Do you ever wonder if exercise really benefits you? How much do I actually need? What types of exercises should I do? How do I start? Let’s talk about these important questions.  

How does exercise benefit you?

Long-standing research consistently demonstrates that regular exercise combined with a healthy diet is effective in preventing chronic diseases such as cardiovascular disease, cancer, osteoporosis and Type 2 diabetes. In addition, regular exercise and proper nutrition aid in maintaining a healthy body weight and body composition, boosting the immune function and improving brain health and function. These physical benefits improve your psychological and emotional well-being by lessening anxiety, depression, stress and anger.  And these are just a few of the benefits regular exercise can provide. 

How much exercise do I need?

Leading health institutions such as the American College of Sports Medicine and U.S Department of Health and Human Services recommend that healthy adults should do at least 150 minutes of moderate-intensity aerobic activity or 75 minutes of vigorous-intensity aerobic activity a week for general health. For additional health and fitness benefits, healthy adults can do as much as double those numbers. Keep in mind that increasing your activity too quickly increases risk for injury, so increase your minutes gradually. In addition, adults should engage in some type of resistive training exercises such as weight training or body weight exercises twice a week. Experts agree some activity is better than none. So, get moving! Motion is lotion! However, before starting any type of regular exercise program, you should see a doctor if you’ve primarily led a sedentary lifestyle, have heart problems or other medical conditions or if you are going to engage in high intensity exercise for the first time.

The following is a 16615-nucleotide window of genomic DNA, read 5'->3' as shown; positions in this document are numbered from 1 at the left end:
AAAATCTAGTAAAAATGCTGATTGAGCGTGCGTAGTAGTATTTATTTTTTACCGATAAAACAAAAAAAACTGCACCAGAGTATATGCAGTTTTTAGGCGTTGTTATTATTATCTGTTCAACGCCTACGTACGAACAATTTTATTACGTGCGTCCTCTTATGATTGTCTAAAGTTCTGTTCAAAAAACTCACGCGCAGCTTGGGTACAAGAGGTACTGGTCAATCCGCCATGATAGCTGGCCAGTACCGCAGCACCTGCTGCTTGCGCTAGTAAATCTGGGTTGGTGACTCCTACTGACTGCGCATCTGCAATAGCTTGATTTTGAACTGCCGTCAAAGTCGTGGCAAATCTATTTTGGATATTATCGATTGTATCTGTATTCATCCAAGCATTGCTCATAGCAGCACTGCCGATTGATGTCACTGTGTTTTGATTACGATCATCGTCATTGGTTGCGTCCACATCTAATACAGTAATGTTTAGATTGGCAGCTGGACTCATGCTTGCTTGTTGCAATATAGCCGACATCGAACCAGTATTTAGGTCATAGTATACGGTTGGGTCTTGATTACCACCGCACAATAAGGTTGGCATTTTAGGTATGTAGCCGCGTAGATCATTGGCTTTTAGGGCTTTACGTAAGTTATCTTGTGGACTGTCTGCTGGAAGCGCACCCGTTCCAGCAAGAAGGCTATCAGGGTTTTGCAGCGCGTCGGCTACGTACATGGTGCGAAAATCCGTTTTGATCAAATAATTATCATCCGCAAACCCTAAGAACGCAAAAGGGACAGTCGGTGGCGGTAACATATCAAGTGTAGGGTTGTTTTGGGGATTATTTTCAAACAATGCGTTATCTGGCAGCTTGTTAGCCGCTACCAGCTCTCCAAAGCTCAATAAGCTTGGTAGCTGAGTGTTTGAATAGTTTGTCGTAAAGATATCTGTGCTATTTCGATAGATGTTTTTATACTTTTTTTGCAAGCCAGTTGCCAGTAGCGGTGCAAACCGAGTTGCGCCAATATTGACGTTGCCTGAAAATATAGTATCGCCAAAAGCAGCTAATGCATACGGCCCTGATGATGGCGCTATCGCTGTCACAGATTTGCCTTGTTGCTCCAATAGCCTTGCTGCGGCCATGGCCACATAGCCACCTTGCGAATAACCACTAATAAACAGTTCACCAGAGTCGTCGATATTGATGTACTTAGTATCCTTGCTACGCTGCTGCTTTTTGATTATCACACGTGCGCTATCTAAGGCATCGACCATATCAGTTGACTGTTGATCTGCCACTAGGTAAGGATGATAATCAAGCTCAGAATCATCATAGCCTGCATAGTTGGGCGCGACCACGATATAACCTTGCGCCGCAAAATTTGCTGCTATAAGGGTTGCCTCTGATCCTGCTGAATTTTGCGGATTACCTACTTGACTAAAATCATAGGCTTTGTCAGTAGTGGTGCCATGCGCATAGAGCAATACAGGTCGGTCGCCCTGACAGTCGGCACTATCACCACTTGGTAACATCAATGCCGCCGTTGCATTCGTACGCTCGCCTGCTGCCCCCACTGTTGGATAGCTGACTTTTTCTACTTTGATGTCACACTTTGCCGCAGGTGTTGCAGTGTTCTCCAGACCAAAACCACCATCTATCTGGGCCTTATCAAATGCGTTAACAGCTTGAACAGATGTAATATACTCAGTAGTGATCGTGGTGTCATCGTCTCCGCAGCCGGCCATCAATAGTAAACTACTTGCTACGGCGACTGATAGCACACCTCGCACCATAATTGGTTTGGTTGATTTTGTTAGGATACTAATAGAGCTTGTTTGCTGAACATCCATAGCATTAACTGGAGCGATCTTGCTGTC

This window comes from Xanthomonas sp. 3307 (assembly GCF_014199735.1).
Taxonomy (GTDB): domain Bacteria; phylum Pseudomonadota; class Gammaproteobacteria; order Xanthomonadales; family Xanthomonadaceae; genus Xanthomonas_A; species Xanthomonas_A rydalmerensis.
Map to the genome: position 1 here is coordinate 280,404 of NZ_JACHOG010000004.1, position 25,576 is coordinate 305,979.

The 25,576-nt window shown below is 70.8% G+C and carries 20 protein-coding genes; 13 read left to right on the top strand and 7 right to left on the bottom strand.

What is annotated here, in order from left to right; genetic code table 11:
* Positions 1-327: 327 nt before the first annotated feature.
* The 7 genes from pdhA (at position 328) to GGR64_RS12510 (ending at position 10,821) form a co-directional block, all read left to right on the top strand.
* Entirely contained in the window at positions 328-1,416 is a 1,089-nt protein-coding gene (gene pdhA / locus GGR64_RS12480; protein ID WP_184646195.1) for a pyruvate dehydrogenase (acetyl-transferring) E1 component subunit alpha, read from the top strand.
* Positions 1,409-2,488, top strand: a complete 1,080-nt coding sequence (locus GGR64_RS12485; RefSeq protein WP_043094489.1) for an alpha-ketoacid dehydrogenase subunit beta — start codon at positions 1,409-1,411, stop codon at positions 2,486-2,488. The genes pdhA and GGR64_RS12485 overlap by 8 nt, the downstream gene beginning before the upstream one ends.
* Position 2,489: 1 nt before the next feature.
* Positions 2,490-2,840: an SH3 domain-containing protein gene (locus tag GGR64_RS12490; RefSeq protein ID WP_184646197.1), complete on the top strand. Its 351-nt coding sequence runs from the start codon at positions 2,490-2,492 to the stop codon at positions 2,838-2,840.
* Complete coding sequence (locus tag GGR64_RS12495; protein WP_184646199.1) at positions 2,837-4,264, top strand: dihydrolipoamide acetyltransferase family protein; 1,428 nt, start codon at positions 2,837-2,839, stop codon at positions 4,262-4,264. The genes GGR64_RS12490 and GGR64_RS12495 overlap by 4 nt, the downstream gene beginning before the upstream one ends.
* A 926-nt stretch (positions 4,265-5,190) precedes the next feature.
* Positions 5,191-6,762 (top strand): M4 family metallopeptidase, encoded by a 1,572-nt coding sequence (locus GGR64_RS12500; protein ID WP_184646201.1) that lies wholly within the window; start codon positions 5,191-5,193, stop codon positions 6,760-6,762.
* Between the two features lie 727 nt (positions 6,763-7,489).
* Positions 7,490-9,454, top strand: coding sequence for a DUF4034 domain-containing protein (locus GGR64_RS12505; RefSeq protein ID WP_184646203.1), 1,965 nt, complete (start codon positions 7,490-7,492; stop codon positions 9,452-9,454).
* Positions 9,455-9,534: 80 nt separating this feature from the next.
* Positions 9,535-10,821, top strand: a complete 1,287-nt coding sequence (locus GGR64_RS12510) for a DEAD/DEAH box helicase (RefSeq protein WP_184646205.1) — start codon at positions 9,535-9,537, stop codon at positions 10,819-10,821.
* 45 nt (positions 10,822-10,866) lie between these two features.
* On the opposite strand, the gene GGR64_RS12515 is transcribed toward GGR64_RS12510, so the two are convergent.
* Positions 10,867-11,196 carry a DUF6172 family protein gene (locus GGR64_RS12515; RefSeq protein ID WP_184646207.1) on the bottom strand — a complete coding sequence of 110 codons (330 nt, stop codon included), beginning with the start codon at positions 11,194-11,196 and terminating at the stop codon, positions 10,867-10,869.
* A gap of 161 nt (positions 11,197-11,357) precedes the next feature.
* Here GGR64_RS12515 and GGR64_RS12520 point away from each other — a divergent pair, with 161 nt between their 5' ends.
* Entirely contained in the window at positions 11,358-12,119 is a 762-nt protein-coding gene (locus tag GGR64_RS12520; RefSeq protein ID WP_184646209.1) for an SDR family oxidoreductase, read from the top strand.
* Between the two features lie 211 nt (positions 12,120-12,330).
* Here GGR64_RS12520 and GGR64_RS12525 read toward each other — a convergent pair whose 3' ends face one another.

What type of exercises should I do?

Five components of health-related fitness are important in determining what type of exercises and exercise programs you choose.

  1. Cardiorespiratory endurance exercises raise your heart rate through continuous movement such as jogging, cycling, swimming, dancing, rowing or power walking at moderate to high levels of intensity. It is recommended you perform cardio exercises 3-5 days a week for 20-60 minutes.
  2. Muscular strength is described as the maximum effort a muscle or muscle group can exert at one time. Muscular strength aids in activities such as lifting heavy boxes left on your front door or picking up your child. You can increase strength by lifting heavier weights and fewer repetitions. For example, you might do 1-5 repetitions of a heavy or challenging weight while performing squats or shoulder presses.